In 2006, the Committee approved grants of restricted stock units in conjunction with grants of stock options and value management awards to replace the dividend equivalent rights program described below. In making the decision, the Committee viewed the addition of restricted stock units as increasing the retention value of the overall program and making it more straightforward and, therefore, more meaningful to the participants. In addition, they considered that restricted stock units are an increasingly common feature of peer companies long-term incentive programs and, therefore, the component would assist in attracting and retaining key executives. For more information regarding these awards and the cost recognized for these awards, refer to the Companys disclosure in its Annual Report on Form 10-K for the year ended December 31, 2006, as filed with the SEC on February 27, 2007, Part II, Item 8 Notes to Consolidated Financial StatementsNote 11 Share-Based Compensation.
For 2007, the Compensation Committee decided to reduce the Peer Group weighting for the value management award plan from 50% to 25% for the Forest Products companies, and to increase the S&P 500 weighting from 25% to 50% in consideration of consolidation of the forest products industry and resulting smaller peer group. The Morgan Stanley REIT Index will maintain its 25% weighting. Prior awards will maintain the peer group weighting in effect at the time of the grant. For more information regarding these awards and the cost recognized for these awards, refer to the Companys disclosure in its Annual Report on Form 10-K for the year ended December 31, 2006, as filed with the SEC on February 27, 2007, Part II, Item 8 Notes to Consolidated Financial StatementsNote 11 Share-Based Compensation.
Dividend equivalent rights were earned on the basis of relative total shareholder return of the Company relative to that of three comparator groups: (1) a group of 12 forest products companies (including all the companies listed above and reviewed for market comparison purposes); (2) the S&P 500 Index; and (3) the Morgan Stanley REIT Index with the Companys performance against each peer group weighted 50%, 25% and 25%, respectively. In addition, the Company was required to have a minimum total shareholder return on an annualized basis of at least 5.5% per year (considering both stock price appreciation plus dividends paid). Based on satisfaction of these performance requirements, up to 100% of the per-share dividends could be earned by participants over a five-year period.
Prior to 2004, dividend equivalent right awards were earned based on the Company achieving total shareholder returns of 13% on an annualized basis. The performance period for the 2003 dividend equivalent right award ends December 31, 2007, and any awards earned under that plan will be paid in 2008.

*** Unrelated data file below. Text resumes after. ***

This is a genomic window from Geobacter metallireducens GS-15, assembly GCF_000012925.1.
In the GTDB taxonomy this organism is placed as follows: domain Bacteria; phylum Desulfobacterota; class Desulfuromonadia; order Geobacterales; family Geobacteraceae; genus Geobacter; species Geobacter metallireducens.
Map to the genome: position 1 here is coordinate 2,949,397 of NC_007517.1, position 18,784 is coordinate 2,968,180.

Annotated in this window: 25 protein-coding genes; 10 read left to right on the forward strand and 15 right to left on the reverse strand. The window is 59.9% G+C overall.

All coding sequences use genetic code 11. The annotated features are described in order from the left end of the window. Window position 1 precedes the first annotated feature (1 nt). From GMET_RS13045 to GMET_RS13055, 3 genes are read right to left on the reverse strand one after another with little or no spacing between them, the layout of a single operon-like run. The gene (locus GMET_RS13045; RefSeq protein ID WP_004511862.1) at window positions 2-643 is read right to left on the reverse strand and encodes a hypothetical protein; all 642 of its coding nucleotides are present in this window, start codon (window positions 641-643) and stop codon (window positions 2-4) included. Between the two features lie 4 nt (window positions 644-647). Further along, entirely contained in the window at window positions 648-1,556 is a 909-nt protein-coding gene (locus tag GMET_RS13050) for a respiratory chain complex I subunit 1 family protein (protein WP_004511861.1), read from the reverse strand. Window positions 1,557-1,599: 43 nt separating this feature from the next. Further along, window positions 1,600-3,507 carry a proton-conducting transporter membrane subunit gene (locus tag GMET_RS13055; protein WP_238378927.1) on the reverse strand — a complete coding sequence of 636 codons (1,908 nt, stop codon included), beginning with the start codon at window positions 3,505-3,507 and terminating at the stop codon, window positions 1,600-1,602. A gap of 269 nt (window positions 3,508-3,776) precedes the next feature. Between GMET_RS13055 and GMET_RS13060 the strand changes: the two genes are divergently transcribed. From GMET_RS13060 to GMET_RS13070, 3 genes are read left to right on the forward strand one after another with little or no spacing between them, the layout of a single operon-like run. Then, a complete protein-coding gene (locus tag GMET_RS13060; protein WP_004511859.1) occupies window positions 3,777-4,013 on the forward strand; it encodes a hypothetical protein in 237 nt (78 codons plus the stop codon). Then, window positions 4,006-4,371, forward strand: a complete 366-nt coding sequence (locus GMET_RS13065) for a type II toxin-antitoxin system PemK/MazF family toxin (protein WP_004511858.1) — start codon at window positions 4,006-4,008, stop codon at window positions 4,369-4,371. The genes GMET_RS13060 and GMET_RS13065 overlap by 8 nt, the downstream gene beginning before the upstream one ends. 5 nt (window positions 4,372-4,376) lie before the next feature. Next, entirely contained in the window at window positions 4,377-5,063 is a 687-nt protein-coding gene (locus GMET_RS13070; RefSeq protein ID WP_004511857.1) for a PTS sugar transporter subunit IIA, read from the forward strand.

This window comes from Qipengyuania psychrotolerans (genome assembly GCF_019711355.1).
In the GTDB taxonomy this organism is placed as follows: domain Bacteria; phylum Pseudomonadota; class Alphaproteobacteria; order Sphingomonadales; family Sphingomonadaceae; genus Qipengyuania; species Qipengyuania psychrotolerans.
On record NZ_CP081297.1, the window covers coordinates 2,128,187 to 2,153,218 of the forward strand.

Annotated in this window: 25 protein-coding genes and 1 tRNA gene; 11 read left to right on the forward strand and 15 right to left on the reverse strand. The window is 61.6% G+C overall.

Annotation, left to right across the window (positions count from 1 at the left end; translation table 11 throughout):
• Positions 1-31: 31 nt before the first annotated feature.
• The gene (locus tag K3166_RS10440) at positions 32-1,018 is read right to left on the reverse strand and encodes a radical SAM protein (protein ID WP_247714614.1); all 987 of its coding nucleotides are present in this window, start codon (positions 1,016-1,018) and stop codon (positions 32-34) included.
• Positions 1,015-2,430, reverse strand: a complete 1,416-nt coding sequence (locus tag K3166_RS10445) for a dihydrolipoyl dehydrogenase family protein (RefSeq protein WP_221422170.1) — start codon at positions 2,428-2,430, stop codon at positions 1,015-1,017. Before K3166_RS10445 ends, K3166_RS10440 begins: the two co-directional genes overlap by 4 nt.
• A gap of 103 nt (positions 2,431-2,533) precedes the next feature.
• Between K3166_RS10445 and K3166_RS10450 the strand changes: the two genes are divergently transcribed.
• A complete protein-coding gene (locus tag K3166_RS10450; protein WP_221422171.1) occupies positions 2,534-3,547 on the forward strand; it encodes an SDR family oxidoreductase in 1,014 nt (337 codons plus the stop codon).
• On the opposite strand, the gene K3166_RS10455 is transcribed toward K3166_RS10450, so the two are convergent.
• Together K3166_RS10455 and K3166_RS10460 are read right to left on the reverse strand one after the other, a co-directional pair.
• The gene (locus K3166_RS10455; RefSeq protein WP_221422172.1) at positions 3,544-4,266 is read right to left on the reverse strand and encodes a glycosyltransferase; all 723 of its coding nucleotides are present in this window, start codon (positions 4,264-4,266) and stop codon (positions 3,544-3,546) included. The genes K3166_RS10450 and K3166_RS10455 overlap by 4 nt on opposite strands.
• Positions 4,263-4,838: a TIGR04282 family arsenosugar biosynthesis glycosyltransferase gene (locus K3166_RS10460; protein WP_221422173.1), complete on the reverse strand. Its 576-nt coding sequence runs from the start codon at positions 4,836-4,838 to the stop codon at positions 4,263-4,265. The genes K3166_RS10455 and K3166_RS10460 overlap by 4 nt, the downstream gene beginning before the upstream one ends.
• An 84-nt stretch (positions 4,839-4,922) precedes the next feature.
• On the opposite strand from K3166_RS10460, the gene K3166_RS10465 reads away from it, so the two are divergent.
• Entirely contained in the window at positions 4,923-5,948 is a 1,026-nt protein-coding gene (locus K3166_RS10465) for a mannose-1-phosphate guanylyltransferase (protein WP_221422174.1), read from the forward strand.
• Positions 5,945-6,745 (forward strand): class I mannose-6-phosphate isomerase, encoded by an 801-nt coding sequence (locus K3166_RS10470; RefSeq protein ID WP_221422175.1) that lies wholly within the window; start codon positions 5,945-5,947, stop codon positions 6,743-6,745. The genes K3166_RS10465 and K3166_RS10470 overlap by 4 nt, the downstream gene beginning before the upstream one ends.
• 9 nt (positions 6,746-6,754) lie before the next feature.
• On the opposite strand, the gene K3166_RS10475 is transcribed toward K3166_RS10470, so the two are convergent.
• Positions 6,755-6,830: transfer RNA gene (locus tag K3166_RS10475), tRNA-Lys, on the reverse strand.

With primary consideration to the complexity of the plan design, the Committee decided to discontinue the dividend equivalent right plan beginning in 2006. All NEOs hired prior to January 2006 hold outstanding dividend equivalent right awards, which could earn additional amounts each year through 2009 if performance goals are met. For more information regarding these awards and the cost recognized for these awards, refer to the Companys disclosure in its Annual Report on Form 10-K for the year ended December 31, 2006, as filed with the SEC on February 27, 2007, Part II, Item 8 Notes to Consolidated Financial StatementsNote 11 Share-Based Compensation.
All employees are eligible to participate in the Thrift and Profit Sharing Plan. We provide this plan because we wish to encourage our employees to save a portion of their cash compensation for retirement in a tax-efficient manner.
NEOs who were hired prior to 2002 (Thomas M. Lindquist) participate in the Supplemental Benefits Plan. This plan was the original Supplemental Plan provided by Burlington Resources. Benefits under this plan are based on the employees years of service and the employees highest five consecutive year
average earnings out of the last 10 years. NEOs receive a significant increase in their benefit after becoming eligible for early retirement at age 55 with 10 years of service.
Executives who were hired or promoted to an NEO position after 2002 participate in the Key Employee Supplemental Pension Plan. If they were hired prior to 2000 (David W. Lambert), the formula is based on the employees years of service and the employees highest five consecutive year average earnings out of the last 10 years. Under this formula, NEOs receive a significant increase in their benefit after becoming eligible for early retirement at age 55 with 10 years of service. If they were hired after September 2000 (James A. Kilberg), the pension benefit is based on a cash balance formula. This cash balance formula is based on age and pay credits as a percent of annual earnings and is the same formula for all non-executive salaried Plum Creek employees.
In 2002, the Committee conducted a review of Mr. Holleys pension benefit under the Supplemental Benefits Plan. As a result of that study, the formula was changed to provide a benefit at age 55 equal to 50% of the highest five consecutive year average earnings out of the last 10 years, increased by 2% for each year he continues working beyond age 55 (to a maximum of five years). This benefit is reduced by previously distributed benefits under the Burlington Resources, Inc. Pension Plan and his estimated primary Social Security benefit.
The Company believes that the Pension Plan and the Supplemental Plan are an important part of our NEO compensation program. These plans serve an important role in the retention of our senior executives. These plans encourage our executives to remain with the Company and continue their work on behalf of our shareholders.
The pension valuations are listed on page 31 of this Proxy Statement.